Category Archives: science of cycling position

Rules of Training

For many, this is the season they rest or maybe you’re thinking about racing next year.  If you’re coming off a long rest or starting here are the “Cardinal Rule of Training” excerpt from Joe Friel.  Although this excerpt is about cycling, the principles apply to fitness in general.  This excerpt from Cycling Past 50 is reprinted with permission by Human Kinetics.

“Since 1971, I’ve trained and coached athletes in a variety of sports
with abilities ranging from beginner to professional. Some became
national- and world-class competitors; others achieved less impressive,
but no less important, personal goals. All improved their physical
abilities in some way.

I don’t know who learned more – me or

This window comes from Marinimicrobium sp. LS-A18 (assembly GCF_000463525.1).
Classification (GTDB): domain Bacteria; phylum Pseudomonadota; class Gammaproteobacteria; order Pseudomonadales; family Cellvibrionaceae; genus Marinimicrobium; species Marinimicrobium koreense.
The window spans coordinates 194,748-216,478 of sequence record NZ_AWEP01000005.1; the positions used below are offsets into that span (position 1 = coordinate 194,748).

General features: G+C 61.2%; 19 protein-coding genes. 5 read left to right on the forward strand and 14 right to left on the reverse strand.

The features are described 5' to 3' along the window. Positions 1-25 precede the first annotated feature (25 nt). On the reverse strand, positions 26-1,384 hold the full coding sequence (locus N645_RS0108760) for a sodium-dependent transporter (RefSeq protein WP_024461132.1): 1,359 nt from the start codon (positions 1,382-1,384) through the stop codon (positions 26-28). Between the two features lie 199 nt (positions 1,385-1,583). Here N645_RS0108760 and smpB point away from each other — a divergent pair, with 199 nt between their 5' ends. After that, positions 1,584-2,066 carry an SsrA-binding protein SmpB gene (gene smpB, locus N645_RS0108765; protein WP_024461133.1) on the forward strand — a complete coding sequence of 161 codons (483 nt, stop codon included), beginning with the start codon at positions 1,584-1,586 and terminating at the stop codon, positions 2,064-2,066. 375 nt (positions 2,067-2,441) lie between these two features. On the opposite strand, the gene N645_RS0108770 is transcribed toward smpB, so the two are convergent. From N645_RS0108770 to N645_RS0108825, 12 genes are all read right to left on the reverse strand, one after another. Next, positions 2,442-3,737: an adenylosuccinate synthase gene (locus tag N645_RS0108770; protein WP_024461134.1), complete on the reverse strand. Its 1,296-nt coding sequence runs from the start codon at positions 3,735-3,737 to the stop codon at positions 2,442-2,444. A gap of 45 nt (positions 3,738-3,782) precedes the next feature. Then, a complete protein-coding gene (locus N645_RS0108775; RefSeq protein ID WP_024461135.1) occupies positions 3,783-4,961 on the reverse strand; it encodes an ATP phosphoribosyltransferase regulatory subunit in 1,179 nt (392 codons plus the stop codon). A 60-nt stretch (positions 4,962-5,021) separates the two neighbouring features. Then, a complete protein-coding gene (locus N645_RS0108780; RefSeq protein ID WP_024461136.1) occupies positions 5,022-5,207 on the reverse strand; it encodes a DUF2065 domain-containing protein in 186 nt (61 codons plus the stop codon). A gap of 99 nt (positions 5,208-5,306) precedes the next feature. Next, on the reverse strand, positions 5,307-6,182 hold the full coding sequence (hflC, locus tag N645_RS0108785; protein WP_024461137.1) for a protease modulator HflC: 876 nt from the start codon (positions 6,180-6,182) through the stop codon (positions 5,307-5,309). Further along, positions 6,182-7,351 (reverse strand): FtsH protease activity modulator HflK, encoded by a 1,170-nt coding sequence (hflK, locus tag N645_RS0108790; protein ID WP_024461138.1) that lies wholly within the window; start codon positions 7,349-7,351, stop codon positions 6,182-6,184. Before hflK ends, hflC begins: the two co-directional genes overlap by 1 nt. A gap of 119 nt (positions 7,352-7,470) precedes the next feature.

them. My lessons came from observing how small changes in training
brought big results. Some riders obviously had a lot of potential when
they came to me. They were highly motivated and did challenging
workouts, but for some reason they weren’t getting all they could from
training. At first this was perplexing. How could athletes with such
great potential achieve so little? After years of reviewing hundreds of
training logs, I began to see patterns and understand why a person with
latent ability was not coming close to attaining it. He or she was
breaking one of what I call the Cardinal Rules of Training.

matter what you want from riding, there are three rules you must obey.
Breaking any of these means, at best, limited improvement, and, at
worst, overtraining and loss of fitness. The Cardinal Rules of Training